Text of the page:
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Wisdom Teeth

By the age of eighteen, the average adult has 32 teeth; 16 teeth on the top and 16 teeth on the bottom. Each tooth in the mouth has a specific name and function. The teeth in the front of the mouth (incisors, canine and bicuspid teeth) are ideal for grasping and biting food into smaller pieces. The back teeth or molar teeth are used to grind food up into a consistency suitable for swallowing. The first molars usually come in by the age of six. The second molars usually come in by age 12. The third molars (wisdom teeth) usually come in by 18 years of age.

In most cases the jaw is fully formed by the age of 18 and there is frequently not enough room for the third molar teeth. The average mouth is made to hold only 28 teeth. It can be painful when 32 teeth try to fit in a mouth that holds only 28 teeth. Frequently these teeth are stuck, still within the jaw bone. When teeth are un-erupted and still within the jaw bone, they are referred to as impacted teeth.

Why Should I Remove My Wisdom Teeth?

Wisdom teeth are the last teeth to erupt within the mouth. When they align properly and gum tissue is healthy, wisdom teeth do not have to be removed. Unfortunately, this does not generally happen. The extraction of wisdom teeth is necessary when they are prevented from properly erupting within the mouth. They may grow sideways, partially emerge from the gum and even remain trapped beneath the gum and bone. Impacted teeth can take many positions in the bone as they attempt to find a pathway that will allow them to erupt successfully.

These poorly positioned impacted teeth can cause many problems. When they are partially erupted, the opening around the tooth allows bacteria to get in under the gums and grow; this will eventually cause an infection. The result: swelling, stiffness, pain and illness. The pressure from the erupting wisdom tooth may move other teeth and disrupt the orthodontic or natural alignment of teeth. This is called crowding. The most serious problem occurs when tumors or cysts form around the impacted wisdom tooth, resulting in the destruction of the jawbone and healthy teeth. Removal of the offending impacted tooth or teeth usually resolves these problems. Early removal is recommended to avoid such future problems and to decrease the surgical risk involved with the procedure.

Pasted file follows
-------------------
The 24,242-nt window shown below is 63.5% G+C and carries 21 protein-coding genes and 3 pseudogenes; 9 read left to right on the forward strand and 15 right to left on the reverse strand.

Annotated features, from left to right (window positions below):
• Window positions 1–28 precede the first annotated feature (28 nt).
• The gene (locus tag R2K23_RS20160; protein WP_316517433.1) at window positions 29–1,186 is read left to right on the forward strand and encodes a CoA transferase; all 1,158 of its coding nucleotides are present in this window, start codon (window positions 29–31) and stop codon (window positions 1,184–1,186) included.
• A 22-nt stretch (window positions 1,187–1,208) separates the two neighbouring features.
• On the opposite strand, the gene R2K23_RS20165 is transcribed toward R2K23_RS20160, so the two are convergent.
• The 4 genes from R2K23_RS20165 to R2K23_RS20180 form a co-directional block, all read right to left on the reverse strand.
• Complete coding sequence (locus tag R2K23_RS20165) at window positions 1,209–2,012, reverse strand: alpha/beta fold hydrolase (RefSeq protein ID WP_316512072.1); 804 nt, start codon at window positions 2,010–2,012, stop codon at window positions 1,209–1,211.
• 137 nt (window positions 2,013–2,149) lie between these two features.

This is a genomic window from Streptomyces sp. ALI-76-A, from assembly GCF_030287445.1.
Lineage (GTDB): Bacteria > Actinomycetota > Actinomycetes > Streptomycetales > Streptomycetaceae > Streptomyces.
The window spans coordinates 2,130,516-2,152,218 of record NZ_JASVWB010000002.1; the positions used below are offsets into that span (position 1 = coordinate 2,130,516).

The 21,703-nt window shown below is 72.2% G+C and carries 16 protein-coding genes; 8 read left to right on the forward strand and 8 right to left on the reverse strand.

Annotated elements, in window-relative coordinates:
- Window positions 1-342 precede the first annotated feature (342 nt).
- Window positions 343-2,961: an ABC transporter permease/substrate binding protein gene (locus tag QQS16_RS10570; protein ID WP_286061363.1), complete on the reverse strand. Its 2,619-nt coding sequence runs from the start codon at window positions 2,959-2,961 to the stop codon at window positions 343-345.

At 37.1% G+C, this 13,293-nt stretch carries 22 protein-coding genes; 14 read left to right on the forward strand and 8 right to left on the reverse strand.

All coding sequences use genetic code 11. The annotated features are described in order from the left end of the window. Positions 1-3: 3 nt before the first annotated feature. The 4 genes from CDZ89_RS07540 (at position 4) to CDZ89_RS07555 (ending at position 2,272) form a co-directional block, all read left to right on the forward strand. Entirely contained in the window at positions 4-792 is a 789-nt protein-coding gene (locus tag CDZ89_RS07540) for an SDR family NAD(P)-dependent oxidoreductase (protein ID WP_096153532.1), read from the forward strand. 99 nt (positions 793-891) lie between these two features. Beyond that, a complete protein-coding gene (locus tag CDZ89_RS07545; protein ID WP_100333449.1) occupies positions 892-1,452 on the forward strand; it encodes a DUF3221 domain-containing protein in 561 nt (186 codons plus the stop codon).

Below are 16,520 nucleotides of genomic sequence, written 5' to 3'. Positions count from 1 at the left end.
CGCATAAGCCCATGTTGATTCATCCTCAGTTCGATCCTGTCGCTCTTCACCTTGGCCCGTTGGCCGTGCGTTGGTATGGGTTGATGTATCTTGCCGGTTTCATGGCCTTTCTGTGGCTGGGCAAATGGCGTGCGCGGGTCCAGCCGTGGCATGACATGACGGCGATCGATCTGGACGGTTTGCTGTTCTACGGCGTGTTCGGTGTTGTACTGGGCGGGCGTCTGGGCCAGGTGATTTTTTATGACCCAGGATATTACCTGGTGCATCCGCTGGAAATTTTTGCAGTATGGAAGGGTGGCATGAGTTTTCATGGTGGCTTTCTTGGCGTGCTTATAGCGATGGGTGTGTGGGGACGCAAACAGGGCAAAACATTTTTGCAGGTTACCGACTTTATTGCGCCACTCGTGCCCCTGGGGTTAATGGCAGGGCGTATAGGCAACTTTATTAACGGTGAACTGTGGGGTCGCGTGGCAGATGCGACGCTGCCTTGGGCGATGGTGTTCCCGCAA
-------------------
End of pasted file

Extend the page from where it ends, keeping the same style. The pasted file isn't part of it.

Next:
Oral Examination

With an oral examination and x-rays of the mouth, Dr. Nickel and Dr. Steinberg can evaluate the position of the wisdom teeth and predict if there may be present or future problems. Studies have shown that early evaluation and treatment result in a superior outcome for the patient. Patients are generally first evaluated in the mid-teenage years by their dentist, orthodontist or by an oral and maxillofacial surgeon.

All outpatient surgery is performed under appropriate anesthesia to maximize patient comfort. Dr. Nickel and Dr. Steinberg have the training, license and experience to provide various types of anesthesia for patients to select the best alternative.

 

Removal of Wisdom Teeth

The removal of wisdom teeth can be performed under local anesthesia, local anesthesia plus laughing gas (nitrous oxide/oxygen analgesia), IV sedation (twilight sleep), or general anesthesia. These options as well as the surgical risks will be discussed with you before the procedure is performed. Once the teeth are removed, the gum is usually sutured.

To help control bleeding, gauze is placed in your mouth right after the procedure. You will rest under our supervision in the office until you are ready to be taken home. Upon discharge, your post-operative kit will include postoperative instructions, a prescription for pain medication, antibiotics and a follow-up appointment in one week. If you have any questions, please do not hesitate to call us at (847) 272 9516.

Our services are provided in an environment of optimum safety that utilizes modern monitoring equipment and staff that are experienced in anesthesia techniques.

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